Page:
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Hi

I am RVN but I qualified in 1991 and things are a bit different now….. back then you needed to work full time at a vets that was an approved training centre and I then studied for exams at college night school…. 1 day per week for 2 years.

Now there are several different methods- the degree courses at uni (though in most vet practices minds these are a waste of time and don't produce nurses of a better standard) so probably not worth the time and effort

You can get a job in an approved training centre and work full time or part time and then go to college normally 1 day per week (if only working part time then the college course is longer)
It can be very difficult and time consuming to get these jobs.

You can go to college full time and do work placements in an approved vets (normally unpaid work)

You would have to pass normally 2 lots of exams (year 1 and 2) including practical exams and complete course work/practical tasks in practice with your mentor from the vet practice. There is quite a lot of work/study involved giving you a level 3 diploma.

You would need to be fairly flexible about working hours- most vets operate on a rota system for their nurses and no 2 days will be the same, you might also need to work out of hours and weekends.
Its not a highly paid job…. and the standard of vet practices and working conditions will vary considerably.

The qualification has a core and two option pathways, one in small animal nursing and one in equine nursing.

You need to have a minimum of 5 GCSEs at grade C or above which MUST include Mathematics, English Language and a Science subject. Alternative qualifications of a comparable or higher standard may be accepted, these would be checked on initial enrolment.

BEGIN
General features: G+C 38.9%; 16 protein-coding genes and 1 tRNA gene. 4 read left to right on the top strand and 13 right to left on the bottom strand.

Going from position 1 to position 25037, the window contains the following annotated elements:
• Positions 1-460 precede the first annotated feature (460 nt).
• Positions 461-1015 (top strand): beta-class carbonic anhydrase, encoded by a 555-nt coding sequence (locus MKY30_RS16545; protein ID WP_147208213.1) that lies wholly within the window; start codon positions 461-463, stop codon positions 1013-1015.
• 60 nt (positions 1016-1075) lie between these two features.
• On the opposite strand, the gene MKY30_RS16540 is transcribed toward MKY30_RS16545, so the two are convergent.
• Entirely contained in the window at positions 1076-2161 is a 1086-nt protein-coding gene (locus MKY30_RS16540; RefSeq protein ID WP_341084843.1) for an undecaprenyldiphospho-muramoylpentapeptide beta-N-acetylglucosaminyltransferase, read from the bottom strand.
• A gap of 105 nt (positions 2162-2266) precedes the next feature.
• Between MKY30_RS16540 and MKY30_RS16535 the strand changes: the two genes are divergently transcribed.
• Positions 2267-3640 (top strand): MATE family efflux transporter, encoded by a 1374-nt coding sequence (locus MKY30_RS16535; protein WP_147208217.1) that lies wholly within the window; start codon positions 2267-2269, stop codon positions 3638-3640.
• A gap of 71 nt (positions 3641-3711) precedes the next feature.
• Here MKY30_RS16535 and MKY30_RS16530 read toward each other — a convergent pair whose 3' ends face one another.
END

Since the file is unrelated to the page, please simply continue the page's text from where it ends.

Good luck, I don't regret my chosen career for a second but I'm not sure i would manage with 2 small kids (though some do- mostly working part time though)

Hope this helps

You can look at RCVS and BVNA websites for more info and lists of approved vets.
 

Laura2408

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I'm an RVN and do enjoy my job however don't enjoy the pay or the shift work!

I just wanted to say you are not too old! I had a mature friend who went to college at the same time as me who qualified in her late 50s and is still loving her job and is so glad she did it.

I trained by getting a job and training at a college a couple of days a week, however some colleges are now doing the course with a placement instead of employment. This means you can be 'placed' in a vets but don't have to be employed by them which makes some vets more willing to take on trainees.

I believe that the set hours required to register can be spread over the duration of the course, for example one of the students I work with is doing the course over 4 years due to a year out and those hours in practice have been built up over those 4 years so part time may be possible...I'm no expert though and you are best off speaking to the colleges and see what they say. Some do 1/2 days per week and some do block release depending on the type of course.

Good luck!